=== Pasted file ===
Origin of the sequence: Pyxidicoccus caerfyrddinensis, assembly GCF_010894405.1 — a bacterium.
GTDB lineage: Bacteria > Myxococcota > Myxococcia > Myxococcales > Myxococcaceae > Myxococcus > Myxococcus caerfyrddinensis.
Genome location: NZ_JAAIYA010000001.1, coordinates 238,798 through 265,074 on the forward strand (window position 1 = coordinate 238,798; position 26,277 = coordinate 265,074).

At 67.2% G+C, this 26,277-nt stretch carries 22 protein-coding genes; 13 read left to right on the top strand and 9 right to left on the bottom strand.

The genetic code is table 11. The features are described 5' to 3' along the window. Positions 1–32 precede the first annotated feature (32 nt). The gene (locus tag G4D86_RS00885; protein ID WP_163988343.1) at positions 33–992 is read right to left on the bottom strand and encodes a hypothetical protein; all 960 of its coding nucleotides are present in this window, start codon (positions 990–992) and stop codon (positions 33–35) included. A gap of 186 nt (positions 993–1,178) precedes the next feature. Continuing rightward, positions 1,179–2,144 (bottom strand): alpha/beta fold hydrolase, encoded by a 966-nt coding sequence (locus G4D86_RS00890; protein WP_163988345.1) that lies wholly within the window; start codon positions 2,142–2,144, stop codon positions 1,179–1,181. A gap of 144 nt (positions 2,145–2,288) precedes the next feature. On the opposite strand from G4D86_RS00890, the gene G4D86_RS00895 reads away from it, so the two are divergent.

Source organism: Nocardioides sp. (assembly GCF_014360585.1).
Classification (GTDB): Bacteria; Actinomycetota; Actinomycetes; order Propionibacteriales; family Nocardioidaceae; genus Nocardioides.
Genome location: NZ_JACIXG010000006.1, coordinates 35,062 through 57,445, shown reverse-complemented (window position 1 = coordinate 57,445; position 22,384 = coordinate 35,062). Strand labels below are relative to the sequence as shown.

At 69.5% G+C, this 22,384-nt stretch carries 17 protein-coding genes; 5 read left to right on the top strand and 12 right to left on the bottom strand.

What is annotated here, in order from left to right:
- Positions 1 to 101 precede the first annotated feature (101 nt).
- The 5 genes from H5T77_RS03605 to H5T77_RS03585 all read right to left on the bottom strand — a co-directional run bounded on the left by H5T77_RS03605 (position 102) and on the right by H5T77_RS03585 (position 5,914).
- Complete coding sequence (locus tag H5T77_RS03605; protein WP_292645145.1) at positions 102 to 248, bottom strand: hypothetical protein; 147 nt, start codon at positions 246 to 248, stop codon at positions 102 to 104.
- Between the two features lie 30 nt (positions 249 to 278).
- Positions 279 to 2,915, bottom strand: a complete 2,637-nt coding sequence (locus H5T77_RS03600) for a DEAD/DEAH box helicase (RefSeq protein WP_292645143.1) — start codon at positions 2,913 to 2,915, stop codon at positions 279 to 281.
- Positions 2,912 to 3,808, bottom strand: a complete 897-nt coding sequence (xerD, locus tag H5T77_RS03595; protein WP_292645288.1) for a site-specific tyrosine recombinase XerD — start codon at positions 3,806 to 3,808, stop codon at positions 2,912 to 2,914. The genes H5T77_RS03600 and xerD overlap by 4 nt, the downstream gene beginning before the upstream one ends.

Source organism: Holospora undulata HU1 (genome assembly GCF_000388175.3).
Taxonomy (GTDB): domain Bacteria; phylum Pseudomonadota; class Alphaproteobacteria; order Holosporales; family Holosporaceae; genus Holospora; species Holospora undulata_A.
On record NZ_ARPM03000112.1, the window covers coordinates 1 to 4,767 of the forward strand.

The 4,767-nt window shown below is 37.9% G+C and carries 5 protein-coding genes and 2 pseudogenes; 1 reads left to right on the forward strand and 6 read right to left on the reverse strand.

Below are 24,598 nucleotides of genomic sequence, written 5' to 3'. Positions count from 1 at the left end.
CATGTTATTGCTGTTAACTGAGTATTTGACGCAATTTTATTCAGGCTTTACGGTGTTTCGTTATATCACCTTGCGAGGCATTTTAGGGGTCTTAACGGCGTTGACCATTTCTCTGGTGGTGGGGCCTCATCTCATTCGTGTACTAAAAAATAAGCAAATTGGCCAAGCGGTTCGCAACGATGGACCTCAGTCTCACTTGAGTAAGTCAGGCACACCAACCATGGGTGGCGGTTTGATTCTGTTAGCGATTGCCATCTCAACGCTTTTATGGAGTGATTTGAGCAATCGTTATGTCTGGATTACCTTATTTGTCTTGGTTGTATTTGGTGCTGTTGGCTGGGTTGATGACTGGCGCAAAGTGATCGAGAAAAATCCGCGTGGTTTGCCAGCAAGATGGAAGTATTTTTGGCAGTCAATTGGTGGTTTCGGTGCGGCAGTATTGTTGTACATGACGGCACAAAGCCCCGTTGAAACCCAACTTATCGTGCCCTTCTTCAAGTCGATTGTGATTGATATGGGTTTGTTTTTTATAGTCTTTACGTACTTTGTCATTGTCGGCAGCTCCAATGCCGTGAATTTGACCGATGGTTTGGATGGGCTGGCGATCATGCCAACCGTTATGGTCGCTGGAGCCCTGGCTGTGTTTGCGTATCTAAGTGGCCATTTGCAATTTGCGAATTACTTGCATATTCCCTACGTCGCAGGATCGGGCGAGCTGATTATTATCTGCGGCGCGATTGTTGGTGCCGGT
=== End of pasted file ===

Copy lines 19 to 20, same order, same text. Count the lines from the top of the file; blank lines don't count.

On record NZ_ARPM03000112.1, the window covers coordinates 1 to 4,767 of the forward strand.

The 4,767-nt window shown below is 37.9% G+C and carries 5 protein-coding genes and 2 pseudogenes; 1 reads left to right on the forward strand and 6 read right to left on the reverse strand.